Study the Torah with Academic Scholarship

By using this site you agree to our Terms of Use

Talmud

Shankbone and Egg: How They Became Symbols on the Seder Plate

The Talmud requires having two unspecified cooked dishes to be eaten as part of the Passover meal. How did this requirement develop into the custom of placing two particular symbolic foods, the shankbone and the egg, on the seder plate?

Dr.

Joshua Kulp

,

,

39 Melachot of Shabbat: What Is the Function of This List?

In halakha, the 39 melachot of Mishnah Shabbat 7:2 functions as a comprehensive list of primary categories of forbidden labor. A closer look at the list in context, however, reveals that it was composed and added as a supplement, to clarify a detail in the previous mishnah.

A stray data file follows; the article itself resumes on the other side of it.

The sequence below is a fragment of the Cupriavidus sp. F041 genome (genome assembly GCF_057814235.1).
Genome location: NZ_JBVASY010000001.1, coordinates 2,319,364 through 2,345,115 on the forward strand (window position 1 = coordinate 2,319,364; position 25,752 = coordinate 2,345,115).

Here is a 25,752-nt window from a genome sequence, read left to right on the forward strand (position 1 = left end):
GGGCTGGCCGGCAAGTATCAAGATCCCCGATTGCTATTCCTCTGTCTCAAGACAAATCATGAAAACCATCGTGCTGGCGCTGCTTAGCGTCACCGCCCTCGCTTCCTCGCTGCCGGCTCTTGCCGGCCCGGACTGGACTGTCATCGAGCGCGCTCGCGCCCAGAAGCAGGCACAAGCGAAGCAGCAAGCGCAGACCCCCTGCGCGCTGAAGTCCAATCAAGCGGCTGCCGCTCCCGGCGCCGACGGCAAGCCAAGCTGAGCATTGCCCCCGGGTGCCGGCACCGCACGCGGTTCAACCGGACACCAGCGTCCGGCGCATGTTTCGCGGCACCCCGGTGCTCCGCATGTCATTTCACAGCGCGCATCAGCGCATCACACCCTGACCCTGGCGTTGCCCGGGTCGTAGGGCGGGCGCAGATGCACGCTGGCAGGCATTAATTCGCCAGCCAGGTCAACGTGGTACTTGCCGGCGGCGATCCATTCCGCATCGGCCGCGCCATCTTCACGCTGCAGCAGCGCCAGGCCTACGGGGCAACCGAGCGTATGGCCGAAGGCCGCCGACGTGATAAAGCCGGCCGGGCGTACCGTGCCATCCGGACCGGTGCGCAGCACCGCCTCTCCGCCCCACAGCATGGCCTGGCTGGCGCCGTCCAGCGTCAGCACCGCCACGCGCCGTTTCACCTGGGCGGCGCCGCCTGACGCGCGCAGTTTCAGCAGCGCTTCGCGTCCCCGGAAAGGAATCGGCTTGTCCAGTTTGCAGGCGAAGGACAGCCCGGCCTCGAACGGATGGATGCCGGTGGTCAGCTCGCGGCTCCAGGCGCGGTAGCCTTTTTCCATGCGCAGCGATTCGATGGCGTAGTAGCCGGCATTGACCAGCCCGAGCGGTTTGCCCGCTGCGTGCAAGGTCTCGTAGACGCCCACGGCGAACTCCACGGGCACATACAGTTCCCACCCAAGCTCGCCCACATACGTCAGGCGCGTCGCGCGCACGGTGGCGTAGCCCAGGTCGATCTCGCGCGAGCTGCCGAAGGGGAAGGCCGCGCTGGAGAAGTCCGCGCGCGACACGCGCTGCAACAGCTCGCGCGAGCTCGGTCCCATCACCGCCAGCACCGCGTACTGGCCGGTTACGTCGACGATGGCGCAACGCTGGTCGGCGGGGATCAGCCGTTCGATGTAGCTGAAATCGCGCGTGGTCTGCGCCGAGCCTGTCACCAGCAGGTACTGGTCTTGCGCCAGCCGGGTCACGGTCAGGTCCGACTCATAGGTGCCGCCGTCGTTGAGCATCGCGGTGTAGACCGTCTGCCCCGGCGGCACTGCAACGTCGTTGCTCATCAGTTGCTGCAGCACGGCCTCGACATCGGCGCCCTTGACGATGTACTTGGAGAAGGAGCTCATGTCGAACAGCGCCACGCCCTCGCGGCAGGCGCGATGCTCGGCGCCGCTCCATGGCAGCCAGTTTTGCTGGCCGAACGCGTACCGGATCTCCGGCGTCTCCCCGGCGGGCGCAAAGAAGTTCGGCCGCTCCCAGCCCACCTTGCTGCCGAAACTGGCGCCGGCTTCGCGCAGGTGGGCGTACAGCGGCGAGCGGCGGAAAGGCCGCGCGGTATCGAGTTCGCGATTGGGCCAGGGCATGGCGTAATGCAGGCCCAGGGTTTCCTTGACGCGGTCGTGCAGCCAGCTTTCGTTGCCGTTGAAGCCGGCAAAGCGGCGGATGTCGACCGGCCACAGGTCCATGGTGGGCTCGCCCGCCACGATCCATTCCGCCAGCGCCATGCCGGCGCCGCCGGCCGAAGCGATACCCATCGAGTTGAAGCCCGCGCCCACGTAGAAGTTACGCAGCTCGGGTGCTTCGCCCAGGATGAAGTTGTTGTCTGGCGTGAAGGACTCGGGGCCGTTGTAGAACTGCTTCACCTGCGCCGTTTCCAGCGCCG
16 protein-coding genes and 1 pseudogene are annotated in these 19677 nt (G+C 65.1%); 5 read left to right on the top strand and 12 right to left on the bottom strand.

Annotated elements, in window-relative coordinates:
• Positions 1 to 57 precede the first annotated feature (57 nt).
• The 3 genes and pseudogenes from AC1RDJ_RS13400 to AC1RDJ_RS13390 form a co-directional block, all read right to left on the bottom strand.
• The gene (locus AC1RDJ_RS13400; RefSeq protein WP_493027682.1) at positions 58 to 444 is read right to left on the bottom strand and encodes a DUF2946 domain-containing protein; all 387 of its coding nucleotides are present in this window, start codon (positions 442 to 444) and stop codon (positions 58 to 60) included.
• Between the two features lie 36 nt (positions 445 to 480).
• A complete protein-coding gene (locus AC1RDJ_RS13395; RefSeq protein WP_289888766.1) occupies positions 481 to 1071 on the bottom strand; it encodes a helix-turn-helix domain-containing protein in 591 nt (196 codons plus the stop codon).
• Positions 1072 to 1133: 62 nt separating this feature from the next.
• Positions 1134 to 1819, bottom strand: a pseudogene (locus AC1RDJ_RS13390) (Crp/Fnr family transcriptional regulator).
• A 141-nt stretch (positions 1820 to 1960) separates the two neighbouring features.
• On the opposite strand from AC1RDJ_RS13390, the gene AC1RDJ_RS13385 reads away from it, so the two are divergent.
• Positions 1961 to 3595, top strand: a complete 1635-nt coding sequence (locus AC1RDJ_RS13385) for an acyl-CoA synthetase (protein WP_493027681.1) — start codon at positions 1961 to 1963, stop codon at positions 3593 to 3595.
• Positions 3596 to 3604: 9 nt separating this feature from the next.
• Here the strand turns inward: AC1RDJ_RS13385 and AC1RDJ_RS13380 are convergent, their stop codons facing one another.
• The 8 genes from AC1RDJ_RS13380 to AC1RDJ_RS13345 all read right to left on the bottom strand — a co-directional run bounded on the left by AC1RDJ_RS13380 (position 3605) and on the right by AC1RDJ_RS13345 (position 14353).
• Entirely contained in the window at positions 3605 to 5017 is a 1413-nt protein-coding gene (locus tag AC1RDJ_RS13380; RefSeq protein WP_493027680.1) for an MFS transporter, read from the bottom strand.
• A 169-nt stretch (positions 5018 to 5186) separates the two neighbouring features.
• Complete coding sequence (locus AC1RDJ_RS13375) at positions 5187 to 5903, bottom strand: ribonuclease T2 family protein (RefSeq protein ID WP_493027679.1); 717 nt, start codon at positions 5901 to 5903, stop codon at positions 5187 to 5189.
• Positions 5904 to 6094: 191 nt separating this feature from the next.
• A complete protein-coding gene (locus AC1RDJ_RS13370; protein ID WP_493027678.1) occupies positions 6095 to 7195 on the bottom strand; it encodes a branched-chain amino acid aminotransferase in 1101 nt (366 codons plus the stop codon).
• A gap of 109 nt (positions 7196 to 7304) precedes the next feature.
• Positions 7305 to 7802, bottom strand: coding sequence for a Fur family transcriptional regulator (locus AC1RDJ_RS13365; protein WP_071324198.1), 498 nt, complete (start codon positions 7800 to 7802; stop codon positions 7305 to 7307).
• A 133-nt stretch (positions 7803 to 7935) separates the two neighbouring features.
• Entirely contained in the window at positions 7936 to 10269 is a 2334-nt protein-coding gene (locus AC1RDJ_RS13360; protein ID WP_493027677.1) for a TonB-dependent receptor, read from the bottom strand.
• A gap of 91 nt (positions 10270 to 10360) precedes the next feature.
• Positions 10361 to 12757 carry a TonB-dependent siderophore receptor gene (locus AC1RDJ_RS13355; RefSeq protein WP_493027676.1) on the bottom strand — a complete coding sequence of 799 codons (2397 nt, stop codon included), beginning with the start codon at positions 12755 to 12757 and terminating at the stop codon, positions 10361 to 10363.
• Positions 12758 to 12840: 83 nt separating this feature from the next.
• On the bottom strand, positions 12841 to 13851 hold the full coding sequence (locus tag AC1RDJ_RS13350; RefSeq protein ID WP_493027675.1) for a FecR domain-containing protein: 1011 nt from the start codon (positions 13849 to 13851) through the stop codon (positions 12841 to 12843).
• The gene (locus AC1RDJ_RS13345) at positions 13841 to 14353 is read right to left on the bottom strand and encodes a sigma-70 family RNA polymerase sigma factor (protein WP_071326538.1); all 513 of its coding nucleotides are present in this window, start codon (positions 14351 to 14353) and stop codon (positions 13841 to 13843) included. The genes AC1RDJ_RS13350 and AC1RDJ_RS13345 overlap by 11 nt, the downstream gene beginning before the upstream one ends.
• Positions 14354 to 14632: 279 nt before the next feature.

Prof. Rabbi

Judith Hauptman

,

,

Shemurah Matzah: Guarded from Water and for a Mitzvah

Shemurah matzah, “guarded matzah,” has two meanings: The matzah is guarded so that it does not become chametz, and the matzah is made with the express intent that it be used to fulfill the mitzvah. This latter idea, however, does not appear in any of the early (Tannaitic or Amoraic) layers of the Talmud, but only in the editorial (Stammaitic) layer. This article demonstrates how this notion entered rabbinic literature.[1]

Dr.

Joshua Kulp

,

,

The Moral Quandary of Lulav Ha-Gazul

The Torah and Bavli vs. the Prophets and Yerushalmi

Dr.

Jonathan Ben-Dov

,

,

Can Orthodox Education Survive Biblical Criticism?

Dr. Rabbi

Zev Farber

,

,

No items found.